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Coordination with CCR&R Systems

CCR&R agencies, networks, and systems have supported state in many ways. The following are examples of how CCR&R agencies may provide important connections to local communities:

  1. Engaging families with consumer education and information about child care financial assistance (subsidy); and
  2. Engaging child care providers in order to disseminate information about the availability of child care, including information about the quality of care (where that information is available).
  3. Provide training and technical assistance for child care providers.
  4. Promote and assist child care providers to meet higher quality levels.

In addition, in some states, CCR&R agencies also administer the CCDF child care financial assistance or other services (such as child care provider training, communicating with providers following disaster, or administering quality improvement grants).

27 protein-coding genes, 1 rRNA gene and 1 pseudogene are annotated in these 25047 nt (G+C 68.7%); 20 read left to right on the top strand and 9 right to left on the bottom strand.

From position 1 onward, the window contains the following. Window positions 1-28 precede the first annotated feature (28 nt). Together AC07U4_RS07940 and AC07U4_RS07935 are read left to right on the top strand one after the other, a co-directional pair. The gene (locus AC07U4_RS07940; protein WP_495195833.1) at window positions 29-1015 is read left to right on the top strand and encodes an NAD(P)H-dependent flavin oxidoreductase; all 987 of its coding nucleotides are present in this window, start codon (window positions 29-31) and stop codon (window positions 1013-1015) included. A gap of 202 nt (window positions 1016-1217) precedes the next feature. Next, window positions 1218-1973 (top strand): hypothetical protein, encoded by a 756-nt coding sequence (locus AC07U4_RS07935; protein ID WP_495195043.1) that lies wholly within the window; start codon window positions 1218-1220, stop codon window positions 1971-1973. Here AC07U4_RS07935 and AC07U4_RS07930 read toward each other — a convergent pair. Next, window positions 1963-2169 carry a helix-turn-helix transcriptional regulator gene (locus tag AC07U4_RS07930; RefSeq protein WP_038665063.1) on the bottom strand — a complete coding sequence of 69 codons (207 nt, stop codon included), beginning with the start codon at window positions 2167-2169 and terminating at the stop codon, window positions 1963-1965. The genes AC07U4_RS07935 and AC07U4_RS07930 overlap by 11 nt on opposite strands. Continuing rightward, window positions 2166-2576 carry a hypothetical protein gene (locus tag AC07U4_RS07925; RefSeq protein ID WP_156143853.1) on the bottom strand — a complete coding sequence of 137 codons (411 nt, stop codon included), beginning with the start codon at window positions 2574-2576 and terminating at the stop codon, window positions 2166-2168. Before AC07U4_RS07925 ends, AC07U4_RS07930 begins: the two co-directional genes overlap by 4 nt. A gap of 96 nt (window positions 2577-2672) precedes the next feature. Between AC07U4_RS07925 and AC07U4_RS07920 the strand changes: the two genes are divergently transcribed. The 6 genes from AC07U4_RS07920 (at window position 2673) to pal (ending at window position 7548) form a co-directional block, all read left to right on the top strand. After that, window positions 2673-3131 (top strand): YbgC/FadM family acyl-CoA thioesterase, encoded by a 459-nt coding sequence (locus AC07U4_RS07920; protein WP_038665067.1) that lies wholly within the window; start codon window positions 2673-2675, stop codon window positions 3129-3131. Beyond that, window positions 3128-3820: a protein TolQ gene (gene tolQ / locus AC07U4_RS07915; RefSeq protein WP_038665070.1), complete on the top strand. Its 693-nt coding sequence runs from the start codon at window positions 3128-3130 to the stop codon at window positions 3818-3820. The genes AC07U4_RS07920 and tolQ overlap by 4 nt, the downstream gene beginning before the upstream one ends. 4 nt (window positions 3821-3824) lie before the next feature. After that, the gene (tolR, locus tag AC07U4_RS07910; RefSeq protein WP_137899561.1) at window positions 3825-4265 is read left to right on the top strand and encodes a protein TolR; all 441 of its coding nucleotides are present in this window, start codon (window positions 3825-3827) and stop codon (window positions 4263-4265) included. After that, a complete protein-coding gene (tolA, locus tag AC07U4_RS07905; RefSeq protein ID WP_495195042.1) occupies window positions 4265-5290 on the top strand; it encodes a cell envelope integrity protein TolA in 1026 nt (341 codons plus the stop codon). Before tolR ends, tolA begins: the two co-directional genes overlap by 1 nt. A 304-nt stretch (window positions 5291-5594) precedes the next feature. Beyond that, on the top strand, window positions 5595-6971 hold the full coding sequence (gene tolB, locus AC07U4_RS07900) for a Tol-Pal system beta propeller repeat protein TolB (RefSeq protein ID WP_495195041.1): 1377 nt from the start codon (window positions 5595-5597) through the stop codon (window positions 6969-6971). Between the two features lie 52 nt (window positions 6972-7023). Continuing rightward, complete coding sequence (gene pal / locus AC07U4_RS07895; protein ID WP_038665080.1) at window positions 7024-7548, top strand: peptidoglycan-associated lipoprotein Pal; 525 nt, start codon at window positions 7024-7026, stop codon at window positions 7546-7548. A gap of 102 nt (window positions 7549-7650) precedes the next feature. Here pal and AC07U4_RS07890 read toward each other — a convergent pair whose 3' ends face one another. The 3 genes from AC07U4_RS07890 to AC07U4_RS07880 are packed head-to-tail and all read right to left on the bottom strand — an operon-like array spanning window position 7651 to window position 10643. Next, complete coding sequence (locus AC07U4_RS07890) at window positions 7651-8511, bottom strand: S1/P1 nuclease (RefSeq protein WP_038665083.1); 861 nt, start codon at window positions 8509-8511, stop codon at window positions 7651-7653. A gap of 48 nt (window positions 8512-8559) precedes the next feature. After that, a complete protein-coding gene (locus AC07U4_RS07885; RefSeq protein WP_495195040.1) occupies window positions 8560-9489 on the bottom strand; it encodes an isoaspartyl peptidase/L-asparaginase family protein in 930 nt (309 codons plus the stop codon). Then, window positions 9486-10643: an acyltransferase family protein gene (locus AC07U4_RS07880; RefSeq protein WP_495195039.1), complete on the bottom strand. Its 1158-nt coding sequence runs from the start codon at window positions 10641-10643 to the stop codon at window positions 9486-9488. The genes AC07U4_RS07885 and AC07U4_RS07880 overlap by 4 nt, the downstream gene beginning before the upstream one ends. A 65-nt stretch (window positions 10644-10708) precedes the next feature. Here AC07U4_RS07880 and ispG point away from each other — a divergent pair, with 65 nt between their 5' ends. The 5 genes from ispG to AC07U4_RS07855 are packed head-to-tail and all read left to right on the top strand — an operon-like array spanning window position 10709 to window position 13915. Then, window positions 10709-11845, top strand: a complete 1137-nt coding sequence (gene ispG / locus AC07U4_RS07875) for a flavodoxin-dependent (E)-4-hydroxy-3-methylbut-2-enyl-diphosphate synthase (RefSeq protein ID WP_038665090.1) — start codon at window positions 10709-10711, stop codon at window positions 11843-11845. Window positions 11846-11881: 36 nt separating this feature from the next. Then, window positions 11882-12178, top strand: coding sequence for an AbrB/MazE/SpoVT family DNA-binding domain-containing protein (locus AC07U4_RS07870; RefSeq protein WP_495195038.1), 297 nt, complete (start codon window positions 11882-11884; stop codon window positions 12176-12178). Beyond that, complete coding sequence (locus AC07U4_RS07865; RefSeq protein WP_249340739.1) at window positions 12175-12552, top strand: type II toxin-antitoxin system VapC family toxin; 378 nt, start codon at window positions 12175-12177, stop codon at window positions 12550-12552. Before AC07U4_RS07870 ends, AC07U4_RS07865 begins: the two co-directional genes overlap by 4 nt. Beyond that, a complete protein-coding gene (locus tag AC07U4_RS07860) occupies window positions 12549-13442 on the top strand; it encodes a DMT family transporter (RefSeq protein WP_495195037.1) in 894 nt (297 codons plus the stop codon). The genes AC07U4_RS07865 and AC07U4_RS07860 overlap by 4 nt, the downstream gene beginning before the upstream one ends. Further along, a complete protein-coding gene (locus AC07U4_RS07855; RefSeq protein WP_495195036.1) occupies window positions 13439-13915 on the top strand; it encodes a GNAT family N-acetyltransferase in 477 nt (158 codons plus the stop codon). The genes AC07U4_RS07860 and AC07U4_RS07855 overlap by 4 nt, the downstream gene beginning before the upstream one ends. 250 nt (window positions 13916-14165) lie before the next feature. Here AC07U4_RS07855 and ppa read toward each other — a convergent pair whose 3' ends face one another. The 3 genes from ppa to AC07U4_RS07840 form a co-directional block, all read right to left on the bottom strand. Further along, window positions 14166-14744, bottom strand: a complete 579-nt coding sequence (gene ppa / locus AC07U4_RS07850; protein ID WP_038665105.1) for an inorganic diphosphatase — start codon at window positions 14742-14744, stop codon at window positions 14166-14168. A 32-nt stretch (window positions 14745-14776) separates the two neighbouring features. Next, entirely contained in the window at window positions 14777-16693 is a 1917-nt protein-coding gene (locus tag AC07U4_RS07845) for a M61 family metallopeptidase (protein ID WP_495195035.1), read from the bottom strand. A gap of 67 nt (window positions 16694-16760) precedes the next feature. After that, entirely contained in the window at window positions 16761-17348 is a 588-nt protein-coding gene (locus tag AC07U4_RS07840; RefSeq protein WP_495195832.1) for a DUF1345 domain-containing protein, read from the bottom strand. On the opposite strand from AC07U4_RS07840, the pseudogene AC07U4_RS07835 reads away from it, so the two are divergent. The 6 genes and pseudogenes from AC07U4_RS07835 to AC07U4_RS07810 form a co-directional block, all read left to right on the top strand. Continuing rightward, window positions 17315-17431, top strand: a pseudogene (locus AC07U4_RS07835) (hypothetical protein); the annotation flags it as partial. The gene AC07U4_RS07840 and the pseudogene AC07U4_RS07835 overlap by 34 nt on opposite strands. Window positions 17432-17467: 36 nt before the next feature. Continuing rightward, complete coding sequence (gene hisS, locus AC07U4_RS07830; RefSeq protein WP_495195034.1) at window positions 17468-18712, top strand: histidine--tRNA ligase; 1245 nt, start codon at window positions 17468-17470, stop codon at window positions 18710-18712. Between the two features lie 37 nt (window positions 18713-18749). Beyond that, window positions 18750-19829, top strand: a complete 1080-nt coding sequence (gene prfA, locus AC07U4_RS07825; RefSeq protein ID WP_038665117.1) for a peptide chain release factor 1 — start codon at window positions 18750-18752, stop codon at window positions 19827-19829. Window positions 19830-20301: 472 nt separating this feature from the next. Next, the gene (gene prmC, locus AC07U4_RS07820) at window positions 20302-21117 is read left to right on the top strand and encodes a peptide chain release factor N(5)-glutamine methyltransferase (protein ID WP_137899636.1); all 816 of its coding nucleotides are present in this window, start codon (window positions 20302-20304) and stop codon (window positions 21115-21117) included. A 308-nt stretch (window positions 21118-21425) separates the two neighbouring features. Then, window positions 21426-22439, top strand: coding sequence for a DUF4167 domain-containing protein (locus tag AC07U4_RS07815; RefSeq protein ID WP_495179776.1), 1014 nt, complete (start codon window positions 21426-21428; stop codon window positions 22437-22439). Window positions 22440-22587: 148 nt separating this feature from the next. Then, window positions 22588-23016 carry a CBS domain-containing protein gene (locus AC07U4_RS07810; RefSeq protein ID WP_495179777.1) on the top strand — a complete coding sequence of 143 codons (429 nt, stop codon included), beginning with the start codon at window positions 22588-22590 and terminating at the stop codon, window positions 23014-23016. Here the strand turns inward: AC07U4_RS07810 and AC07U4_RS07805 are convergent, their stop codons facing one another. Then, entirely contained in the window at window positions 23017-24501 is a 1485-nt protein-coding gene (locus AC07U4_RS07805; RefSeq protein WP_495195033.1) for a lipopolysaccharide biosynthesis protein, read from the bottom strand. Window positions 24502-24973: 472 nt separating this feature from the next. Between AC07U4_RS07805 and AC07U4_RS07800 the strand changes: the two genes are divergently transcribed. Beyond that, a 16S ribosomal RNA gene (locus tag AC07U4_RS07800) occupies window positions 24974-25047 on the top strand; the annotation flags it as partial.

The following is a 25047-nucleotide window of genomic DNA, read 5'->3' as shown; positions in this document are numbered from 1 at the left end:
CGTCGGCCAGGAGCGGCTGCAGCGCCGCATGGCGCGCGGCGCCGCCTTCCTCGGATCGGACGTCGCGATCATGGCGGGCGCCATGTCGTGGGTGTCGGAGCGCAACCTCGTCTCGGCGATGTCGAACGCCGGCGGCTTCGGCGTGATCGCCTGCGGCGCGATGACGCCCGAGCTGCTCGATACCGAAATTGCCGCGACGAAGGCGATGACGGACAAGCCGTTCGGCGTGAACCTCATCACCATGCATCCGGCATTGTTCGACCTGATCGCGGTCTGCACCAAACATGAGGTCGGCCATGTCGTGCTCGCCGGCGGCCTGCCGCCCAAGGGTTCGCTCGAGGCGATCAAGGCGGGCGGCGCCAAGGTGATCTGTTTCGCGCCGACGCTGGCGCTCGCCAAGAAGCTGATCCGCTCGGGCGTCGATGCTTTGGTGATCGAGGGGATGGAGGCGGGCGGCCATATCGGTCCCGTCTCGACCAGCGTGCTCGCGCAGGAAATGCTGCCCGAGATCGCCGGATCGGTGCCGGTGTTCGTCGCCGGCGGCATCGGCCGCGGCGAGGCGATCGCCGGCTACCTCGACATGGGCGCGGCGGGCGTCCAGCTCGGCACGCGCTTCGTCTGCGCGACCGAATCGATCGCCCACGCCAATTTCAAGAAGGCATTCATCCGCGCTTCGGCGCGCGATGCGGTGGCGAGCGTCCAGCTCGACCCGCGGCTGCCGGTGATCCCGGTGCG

CCDF Reauthorization Frequently Asked Questions states the following:

states may use CCDF funds to establish or support a system of local or regional CCR&Rs that is coordinated, to the extent determined appropriate by the state, by a statewide public or private nonprofit, community-based or regionally based, lead CCR&R organization. If a state uses funds for a system of local or regional CCR&Rs, the CCR&Rs must:

  1. Provide parents with consumer education about the full range of child care options, analyzed by provider, including child care provided during nontraditional hours and through emergency child care centers;
  2. Work directly with families that receive CCDF assistance to help and support them as they decide on a child care provider, to the extent practicable;
  3. Collect data and provide information on the coordination of services and supports, including services under section 619 (Preschool Grants) and part C (Early Intervention for Infants and Toddlers with Disabilities) of the Individuals with Disabilities Education Act (IDEA);
  4. Collect data and provide information on the supply and demand for child care and submit this information to the state;
  5. Establish partnerships to increase supply and quality of child care in the state; and
  6. Coordinate activities with the state and local lead agencies, as appropriate.